Many of those working in Biden’s West Wing are veterans of the Obama administration and they acknowledge that not enough was done to sell the 2009 recovery act — to the public or to Congress, with whom the White House had a shaky relationship — and highlight how it helped stabilize a battered economy during the Great Recession.
“I was here during that period of time,” said Psaki, “and I would say that any of my colleagues at the time would say that we didn’t do enough to explain to the American people what the benefits were of the rescue plan, and we didn’t do enough to do it in terms that people would be talking about at their dinner tables.”
The Obama bill faced headwinds because it followed the bailout of the banks, engineered under President George W. Bush, and came as the economy remained stagnant. This time, economic forecasts project a robust recovery by year’s end, and Biden should be able to point to concrete job growth.
The administration is not shying away from the enormity of the bill, which some in the West Wing have jokingly called a “BFD,” an echo of Biden’s famed off-color description of the Obama-era health care law. Harris, appearing at an afternoon event to promote the plan, called it simply “a big deal.”
The virus aid package is one of the largest enhancements to the social safety net in decades. Besides aiming to stop the pandemic and jump-starting hiring, money in the bill is supposed to start fixing income inequality, halve child poverty, feed the hungry, save pensions, sustain public transit, let schools reopen with confidence and help repair state and local government finances.
The White House has repeatedly pointed to polling that suggests that the relief bill enjoys broad support among Democratic and Republican voters, even though not one GOP lawmaker signed on to support it. Biden wooed GOP senators to no avail, but some Republicans feel the White House’s lack of compromise could hurt the administration down the road.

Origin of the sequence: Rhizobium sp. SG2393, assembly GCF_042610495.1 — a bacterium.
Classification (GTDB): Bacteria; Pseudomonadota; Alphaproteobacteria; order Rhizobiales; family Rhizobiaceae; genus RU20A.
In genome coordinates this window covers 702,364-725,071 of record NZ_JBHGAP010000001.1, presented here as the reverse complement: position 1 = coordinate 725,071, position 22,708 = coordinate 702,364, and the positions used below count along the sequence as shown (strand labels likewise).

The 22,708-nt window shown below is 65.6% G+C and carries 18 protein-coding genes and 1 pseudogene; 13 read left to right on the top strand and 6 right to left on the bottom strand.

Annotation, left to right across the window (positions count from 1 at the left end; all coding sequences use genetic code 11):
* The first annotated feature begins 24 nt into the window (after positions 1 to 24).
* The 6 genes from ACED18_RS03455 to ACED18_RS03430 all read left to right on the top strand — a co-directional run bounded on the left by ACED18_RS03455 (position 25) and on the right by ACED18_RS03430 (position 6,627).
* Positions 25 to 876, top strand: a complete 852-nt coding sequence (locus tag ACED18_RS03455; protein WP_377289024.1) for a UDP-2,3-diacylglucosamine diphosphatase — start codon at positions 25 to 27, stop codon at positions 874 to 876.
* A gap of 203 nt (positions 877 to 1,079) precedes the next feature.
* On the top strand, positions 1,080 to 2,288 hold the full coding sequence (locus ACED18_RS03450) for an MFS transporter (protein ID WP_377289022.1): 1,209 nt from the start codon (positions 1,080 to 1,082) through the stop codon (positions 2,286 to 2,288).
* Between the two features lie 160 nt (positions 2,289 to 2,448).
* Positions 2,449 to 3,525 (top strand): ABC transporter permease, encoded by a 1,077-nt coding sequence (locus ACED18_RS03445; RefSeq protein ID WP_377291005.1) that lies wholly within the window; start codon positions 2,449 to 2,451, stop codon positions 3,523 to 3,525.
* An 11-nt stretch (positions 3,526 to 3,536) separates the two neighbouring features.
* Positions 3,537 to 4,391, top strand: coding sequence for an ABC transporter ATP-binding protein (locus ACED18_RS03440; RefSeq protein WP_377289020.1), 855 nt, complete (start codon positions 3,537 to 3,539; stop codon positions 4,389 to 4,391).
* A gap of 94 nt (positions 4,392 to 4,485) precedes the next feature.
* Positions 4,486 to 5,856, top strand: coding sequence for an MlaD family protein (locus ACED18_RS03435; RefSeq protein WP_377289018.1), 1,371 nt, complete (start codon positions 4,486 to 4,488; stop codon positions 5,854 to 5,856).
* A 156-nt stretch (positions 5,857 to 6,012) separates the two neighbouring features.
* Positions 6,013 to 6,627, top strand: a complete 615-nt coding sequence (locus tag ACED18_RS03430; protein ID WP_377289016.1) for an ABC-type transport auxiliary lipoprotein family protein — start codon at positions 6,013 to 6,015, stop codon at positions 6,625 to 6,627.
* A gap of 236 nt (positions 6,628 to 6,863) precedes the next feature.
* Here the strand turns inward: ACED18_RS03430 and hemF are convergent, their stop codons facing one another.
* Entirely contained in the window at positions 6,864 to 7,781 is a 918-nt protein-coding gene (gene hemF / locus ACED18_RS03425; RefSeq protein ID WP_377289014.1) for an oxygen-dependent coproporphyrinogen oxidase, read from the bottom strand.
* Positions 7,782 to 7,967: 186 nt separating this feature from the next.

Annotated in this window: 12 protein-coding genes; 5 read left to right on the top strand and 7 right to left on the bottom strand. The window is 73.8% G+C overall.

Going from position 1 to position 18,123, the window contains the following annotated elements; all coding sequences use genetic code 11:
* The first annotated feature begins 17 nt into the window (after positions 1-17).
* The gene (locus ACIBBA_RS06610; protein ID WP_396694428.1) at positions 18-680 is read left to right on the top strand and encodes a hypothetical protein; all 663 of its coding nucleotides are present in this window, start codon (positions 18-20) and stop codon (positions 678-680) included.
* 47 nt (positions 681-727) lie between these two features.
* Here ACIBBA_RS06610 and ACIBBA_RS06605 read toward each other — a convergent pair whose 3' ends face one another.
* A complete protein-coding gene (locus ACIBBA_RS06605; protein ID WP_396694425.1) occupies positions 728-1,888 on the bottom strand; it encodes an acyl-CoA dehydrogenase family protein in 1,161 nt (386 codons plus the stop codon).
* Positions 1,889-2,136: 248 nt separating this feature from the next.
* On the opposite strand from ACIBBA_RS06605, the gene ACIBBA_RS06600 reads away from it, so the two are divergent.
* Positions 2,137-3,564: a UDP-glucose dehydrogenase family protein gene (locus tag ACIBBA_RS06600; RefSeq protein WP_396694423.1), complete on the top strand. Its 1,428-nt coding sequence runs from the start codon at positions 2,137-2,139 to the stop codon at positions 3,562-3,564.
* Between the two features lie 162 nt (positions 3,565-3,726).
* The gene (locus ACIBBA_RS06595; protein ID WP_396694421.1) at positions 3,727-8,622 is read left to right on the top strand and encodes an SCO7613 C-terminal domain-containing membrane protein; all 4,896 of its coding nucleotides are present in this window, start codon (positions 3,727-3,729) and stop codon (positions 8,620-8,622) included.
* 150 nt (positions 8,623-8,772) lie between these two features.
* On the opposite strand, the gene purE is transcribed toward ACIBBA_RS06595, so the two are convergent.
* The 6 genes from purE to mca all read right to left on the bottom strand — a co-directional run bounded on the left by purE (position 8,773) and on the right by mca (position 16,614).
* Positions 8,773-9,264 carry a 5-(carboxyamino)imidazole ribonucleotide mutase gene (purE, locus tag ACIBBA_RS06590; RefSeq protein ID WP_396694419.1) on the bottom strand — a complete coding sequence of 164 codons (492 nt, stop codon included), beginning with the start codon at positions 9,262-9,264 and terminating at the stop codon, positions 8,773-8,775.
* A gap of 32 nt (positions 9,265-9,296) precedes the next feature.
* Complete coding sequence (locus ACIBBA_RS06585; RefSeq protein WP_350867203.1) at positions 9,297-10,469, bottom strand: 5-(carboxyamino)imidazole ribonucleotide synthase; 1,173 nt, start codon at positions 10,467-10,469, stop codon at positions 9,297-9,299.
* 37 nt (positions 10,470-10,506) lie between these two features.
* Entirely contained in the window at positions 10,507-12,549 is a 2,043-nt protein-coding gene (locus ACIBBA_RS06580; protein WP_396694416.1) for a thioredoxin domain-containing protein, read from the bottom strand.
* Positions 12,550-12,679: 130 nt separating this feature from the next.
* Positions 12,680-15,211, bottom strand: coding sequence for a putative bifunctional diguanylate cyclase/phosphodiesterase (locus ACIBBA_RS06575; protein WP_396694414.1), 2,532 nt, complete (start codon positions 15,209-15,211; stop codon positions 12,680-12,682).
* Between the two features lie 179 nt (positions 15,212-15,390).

“I just really think they made a mistake. It takes serious work to make COVID relief a partisan exercise,” said Josh Holmes, a former aide to Republican Senate leader Mitch McConnell of Kentucky.
Republicans, who have largely turned their attention to culture war issues, believe there will be opportunities to better push back when the White House moves on to more polarizing issues such as immigration, voting rights legislation and a potentially massive infrastructure and jobs bill that could also include climate change measures.
In Obama’s first term, it was the rollout of the Affordable Care Act, which came after the economic rescue package, that truly galvanized Republican opposition. The Obama White House secured its passage, but then the Democratic Party took a big hit in the midterm elections.
President Donald Trump ran away from his signature first-year accomplishment, the 2017 tax cut, which was unpopular and nearly unmentioned before Republicans took losses in the following year’s midterms.
The Biden White House believes that a Republican Party consumed with culture wars and in-fighting may not be able to organize opposition to other measures that poll well with the public, and it plans to stay on the offensive.
“You’ve got to create an echo chamber and amplify it,” said Adrienne Elrod, a Democratic strategist close to the White House. “We know that this administration for the next two years is going to pass a lot of legislation they need to pass, even without Republicans. They need to portray the Republicans as being on the wrong side of things people want.”
Associated Press writers Zeke Miller, Josh Boak and Jill Colvin contributed to this report.